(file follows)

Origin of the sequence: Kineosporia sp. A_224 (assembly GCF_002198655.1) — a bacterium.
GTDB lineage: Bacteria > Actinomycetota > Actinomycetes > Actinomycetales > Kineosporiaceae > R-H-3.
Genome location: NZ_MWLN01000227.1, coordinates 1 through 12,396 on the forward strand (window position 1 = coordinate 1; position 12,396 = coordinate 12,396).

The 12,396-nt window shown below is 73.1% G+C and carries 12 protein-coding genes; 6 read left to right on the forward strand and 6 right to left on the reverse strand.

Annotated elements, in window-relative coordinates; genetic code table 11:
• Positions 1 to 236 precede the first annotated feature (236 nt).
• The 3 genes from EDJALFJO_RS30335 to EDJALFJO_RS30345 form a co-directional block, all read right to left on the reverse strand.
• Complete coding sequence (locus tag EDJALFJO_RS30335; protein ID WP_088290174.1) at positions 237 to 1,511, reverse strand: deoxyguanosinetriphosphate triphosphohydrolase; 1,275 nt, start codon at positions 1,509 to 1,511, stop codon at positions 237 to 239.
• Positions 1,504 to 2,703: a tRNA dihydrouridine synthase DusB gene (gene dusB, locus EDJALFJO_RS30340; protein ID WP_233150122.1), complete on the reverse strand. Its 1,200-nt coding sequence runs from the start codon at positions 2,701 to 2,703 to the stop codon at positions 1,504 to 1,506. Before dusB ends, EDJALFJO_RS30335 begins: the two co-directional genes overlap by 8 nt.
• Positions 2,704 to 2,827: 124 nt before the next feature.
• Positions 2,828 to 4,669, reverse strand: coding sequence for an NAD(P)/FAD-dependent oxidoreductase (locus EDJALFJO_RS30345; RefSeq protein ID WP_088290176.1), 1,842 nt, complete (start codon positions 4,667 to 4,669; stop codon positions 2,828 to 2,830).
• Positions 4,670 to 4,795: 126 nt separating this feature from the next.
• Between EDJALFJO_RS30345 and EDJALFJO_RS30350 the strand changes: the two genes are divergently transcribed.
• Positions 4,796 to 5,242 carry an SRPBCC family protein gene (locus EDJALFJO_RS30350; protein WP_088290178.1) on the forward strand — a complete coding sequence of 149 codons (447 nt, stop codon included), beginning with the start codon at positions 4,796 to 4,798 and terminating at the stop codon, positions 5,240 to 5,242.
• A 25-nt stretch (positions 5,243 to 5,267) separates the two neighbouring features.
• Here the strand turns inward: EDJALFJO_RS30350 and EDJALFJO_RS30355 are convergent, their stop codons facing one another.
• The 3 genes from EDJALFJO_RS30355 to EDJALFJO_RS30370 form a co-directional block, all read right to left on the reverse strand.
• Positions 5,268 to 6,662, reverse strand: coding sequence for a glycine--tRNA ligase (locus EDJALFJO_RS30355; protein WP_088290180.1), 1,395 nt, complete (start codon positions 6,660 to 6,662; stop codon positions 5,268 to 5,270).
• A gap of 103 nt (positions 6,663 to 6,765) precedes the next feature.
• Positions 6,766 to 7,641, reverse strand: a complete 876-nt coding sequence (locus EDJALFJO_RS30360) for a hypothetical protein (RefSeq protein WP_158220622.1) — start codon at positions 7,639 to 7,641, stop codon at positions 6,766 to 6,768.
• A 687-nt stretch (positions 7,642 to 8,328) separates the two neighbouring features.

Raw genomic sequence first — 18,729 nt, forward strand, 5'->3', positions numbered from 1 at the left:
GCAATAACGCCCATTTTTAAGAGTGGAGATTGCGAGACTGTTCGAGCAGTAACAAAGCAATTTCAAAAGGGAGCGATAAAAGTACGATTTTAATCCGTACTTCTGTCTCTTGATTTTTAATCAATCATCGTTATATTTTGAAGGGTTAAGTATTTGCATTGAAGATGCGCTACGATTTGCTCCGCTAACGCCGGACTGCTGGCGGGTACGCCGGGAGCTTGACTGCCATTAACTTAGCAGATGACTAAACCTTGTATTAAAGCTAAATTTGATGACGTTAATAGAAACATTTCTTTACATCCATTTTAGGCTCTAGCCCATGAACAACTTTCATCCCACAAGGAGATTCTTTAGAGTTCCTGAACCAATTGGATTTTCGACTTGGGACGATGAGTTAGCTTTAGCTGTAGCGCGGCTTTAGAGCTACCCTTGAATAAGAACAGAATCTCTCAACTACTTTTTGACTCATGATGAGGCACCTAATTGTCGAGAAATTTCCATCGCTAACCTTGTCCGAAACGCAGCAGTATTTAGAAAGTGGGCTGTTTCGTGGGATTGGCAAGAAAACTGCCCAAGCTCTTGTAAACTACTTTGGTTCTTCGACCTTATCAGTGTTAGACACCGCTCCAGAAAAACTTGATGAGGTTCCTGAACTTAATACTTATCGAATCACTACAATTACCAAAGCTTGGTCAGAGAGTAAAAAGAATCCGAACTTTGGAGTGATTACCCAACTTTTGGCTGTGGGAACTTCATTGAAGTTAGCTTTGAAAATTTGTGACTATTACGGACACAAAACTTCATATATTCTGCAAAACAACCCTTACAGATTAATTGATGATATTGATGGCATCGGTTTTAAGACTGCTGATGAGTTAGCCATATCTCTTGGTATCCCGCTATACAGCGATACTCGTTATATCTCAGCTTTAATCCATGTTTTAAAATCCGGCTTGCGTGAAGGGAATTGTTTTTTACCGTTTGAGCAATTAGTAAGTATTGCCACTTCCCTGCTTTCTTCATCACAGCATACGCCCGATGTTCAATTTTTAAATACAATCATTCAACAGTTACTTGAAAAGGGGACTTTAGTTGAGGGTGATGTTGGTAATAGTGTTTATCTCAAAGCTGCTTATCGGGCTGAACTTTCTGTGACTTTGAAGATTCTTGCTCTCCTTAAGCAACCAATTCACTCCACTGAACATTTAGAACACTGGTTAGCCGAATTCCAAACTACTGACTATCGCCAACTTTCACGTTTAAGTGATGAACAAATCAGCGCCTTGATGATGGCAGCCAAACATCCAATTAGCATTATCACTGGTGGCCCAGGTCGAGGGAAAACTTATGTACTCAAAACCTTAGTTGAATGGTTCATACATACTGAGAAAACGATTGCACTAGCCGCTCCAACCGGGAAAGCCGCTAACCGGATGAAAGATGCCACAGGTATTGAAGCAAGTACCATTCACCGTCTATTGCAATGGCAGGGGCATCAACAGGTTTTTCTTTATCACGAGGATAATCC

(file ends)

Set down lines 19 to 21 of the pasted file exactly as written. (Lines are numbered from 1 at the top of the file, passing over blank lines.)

• A gap of 103 nt (positions 6,663 to 6,765) precedes the next feature.
• Positions 6,766 to 7,641, reverse strand: a complete 876-nt coding sequence (locus EDJALFJO_RS30360) for a hypothetical protein (RefSeq protein WP_158220622.1) — start codon at positions 7,639 to 7,641, stop codon at positions 6,766 to 6,768.
• A 687-nt stretch (positions 7,642 to 8,328) separates the two neighbouring features.